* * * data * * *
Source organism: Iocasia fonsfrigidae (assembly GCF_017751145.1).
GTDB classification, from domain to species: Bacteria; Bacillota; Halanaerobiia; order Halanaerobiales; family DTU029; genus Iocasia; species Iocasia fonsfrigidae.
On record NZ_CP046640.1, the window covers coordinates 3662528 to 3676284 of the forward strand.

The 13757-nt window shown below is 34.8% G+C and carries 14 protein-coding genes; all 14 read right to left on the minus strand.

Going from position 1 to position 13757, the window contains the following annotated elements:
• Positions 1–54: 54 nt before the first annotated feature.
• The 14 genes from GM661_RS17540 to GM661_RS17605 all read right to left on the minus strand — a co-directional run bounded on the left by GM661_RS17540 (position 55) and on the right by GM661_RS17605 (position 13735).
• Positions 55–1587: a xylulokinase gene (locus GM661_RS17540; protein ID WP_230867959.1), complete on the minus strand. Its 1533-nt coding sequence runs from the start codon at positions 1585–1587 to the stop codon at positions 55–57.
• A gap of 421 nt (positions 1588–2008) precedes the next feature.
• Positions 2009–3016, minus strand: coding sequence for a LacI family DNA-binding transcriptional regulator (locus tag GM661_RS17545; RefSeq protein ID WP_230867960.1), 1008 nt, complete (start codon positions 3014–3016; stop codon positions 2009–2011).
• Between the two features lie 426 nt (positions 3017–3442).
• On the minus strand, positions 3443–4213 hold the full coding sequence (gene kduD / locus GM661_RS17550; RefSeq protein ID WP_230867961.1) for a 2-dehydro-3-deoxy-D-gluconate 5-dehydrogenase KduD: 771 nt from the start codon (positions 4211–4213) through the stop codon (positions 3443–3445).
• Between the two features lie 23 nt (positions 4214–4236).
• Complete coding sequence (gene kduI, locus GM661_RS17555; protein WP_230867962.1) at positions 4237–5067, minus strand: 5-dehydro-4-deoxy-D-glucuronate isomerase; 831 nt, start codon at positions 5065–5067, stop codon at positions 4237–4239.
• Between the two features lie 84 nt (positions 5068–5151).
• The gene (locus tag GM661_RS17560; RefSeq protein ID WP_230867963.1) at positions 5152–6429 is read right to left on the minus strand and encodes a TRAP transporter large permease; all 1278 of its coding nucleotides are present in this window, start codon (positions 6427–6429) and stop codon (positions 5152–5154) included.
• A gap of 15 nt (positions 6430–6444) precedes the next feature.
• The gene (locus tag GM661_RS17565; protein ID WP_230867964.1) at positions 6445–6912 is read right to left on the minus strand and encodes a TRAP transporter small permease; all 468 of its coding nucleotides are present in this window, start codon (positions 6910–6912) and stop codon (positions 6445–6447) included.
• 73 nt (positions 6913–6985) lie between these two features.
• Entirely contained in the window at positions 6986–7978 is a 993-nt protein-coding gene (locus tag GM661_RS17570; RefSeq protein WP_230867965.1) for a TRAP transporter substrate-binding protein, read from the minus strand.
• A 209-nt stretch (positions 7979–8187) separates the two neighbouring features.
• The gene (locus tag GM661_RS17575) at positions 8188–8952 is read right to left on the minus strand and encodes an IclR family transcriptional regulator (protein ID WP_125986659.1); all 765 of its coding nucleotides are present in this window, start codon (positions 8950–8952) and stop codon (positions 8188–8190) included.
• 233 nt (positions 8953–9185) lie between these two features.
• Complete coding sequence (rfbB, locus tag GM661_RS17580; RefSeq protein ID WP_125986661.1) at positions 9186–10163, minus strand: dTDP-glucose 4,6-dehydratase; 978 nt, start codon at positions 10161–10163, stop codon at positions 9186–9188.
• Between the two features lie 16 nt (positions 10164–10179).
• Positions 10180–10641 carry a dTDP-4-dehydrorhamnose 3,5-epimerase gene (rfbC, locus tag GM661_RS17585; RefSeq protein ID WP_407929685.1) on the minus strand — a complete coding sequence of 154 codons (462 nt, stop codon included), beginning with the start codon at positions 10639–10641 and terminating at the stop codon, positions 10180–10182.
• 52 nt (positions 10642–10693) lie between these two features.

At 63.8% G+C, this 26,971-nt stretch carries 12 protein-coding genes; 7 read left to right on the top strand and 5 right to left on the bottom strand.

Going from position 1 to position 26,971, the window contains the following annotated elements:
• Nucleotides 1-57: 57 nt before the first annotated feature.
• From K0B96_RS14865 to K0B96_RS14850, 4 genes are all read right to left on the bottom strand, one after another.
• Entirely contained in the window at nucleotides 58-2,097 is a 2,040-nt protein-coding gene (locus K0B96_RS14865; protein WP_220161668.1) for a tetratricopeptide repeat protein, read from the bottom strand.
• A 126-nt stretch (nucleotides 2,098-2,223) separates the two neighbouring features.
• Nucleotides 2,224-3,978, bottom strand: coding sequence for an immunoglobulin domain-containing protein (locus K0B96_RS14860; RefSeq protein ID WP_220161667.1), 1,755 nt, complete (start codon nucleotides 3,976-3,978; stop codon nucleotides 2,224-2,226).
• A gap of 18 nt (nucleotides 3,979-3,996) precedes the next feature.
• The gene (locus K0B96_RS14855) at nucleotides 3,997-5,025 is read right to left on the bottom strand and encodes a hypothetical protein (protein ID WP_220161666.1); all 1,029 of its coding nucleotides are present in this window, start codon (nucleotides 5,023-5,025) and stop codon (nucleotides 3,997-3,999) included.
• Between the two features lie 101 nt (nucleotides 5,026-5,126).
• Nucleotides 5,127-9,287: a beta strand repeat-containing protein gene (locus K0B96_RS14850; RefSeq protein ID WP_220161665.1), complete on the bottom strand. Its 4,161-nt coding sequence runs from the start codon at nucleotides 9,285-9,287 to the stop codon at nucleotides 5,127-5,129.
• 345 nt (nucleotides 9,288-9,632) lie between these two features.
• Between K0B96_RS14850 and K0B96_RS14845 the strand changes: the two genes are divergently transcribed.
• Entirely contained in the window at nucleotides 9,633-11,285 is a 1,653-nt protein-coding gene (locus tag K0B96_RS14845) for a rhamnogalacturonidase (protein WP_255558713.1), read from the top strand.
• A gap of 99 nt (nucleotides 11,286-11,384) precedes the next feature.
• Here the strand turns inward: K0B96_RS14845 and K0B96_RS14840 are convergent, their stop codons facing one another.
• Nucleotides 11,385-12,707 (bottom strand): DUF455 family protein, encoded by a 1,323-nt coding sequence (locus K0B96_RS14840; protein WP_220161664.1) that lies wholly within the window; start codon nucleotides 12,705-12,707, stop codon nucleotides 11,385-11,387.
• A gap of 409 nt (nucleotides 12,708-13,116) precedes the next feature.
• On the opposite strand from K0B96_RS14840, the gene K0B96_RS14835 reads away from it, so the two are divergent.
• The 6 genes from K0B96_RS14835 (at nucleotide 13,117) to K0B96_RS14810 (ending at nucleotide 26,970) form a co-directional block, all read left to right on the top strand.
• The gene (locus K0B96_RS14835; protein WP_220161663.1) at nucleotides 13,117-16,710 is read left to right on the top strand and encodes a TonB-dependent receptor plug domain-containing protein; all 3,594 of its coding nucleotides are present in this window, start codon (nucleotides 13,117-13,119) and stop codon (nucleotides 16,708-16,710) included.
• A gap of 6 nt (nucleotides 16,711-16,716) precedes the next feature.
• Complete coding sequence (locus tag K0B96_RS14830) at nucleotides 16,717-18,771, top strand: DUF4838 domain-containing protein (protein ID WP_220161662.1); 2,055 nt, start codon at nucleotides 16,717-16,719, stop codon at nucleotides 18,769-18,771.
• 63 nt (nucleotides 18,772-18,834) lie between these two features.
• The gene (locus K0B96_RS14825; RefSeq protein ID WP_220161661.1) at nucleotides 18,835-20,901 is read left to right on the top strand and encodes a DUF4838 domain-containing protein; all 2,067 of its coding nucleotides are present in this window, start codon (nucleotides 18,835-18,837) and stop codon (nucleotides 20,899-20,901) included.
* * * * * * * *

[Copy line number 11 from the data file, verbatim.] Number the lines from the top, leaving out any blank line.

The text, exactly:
• Between the two features lie 426 nt (positions 3017–3442).